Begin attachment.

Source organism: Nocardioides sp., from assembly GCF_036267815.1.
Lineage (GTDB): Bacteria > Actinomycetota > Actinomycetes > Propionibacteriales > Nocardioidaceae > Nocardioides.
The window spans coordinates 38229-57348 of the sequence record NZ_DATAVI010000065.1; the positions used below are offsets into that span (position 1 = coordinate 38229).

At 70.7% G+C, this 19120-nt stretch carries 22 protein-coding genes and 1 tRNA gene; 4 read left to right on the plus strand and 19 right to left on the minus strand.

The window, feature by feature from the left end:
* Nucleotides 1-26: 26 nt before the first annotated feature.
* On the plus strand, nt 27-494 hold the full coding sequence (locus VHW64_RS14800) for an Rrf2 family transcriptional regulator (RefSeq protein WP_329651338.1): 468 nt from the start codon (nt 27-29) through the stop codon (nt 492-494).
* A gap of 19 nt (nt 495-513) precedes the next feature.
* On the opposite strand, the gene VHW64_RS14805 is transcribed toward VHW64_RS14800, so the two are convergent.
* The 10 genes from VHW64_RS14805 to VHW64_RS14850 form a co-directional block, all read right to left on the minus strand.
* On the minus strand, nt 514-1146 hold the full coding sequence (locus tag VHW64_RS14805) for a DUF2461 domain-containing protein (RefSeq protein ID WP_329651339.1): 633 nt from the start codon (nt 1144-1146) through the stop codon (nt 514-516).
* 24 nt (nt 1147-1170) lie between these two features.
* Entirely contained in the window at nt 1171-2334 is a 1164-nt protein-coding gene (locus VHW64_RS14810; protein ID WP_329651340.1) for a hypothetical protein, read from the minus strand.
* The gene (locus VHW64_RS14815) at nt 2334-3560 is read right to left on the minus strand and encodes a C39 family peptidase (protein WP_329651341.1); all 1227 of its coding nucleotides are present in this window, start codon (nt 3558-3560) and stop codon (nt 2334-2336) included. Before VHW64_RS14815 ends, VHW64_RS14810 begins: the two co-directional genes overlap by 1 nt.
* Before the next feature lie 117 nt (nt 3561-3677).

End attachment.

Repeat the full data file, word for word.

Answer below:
Source organism: Nocardioides sp., from assembly GCF_036267815.1.
Lineage (GTDB): Bacteria > Actinomycetota > Actinomycetes > Propionibacteriales > Nocardioidaceae > Nocardioides.
The window spans coordinates 38229-57348 of the sequence record NZ_DATAVI010000065.1; the positions used below are offsets into that span (position 1 = coordinate 38229).

At 70.7% G+C, this 19120-nt stretch carries 22 protein-coding genes and 1 tRNA gene; 4 read left to right on the plus strand and 19 right to left on the minus strand.

The window, feature by feature from the left end:
* Nucleotides 1-26: 26 nt before the first annotated feature.
* On the plus strand, nt 27-494 hold the full coding sequence (locus VHW64_RS14800) for an Rrf2 family transcriptional regulator (RefSeq protein WP_329651338.1): 468 nt from the start codon (nt 27-29) through the stop codon (nt 492-494).
* A gap of 19 nt (nt 495-513) precedes the next feature.
* On the opposite strand, the gene VHW64_RS14805 is transcribed toward VHW64_RS14800, so the two are convergent.
* The 10 genes from VHW64_RS14805 to VHW64_RS14850 form a co-directional block, all read right to left on the minus strand.
* On the minus strand, nt 514-1146 hold the full coding sequence (locus tag VHW64_RS14805) for a DUF2461 domain-containing protein (RefSeq protein ID WP_329651339.1): 633 nt from the start codon (nt 1144-1146) through the stop codon (nt 514-516).
* 24 nt (nt 1147-1170) lie between these two features.
* Entirely contained in the window at nt 1171-2334 is a 1164-nt protein-coding gene (locus VHW64_RS14810; protein ID WP_329651340.1) for a hypothetical protein, read from the minus strand.
* The gene (locus VHW64_RS14815) at nt 2334-3560 is read right to left on the minus strand and encodes a C39 family peptidase (protein WP_329651341.1); all 1227 of its coding nucleotides are present in this window, start codon (nt 3558-3560) and stop codon (nt 2334-2336) included. Before VHW64_RS14815 ends, VHW64_RS14810 begins: the two co-directional genes overlap by 1 nt.
* Before the next feature lie 117 nt (nt 3561-3677).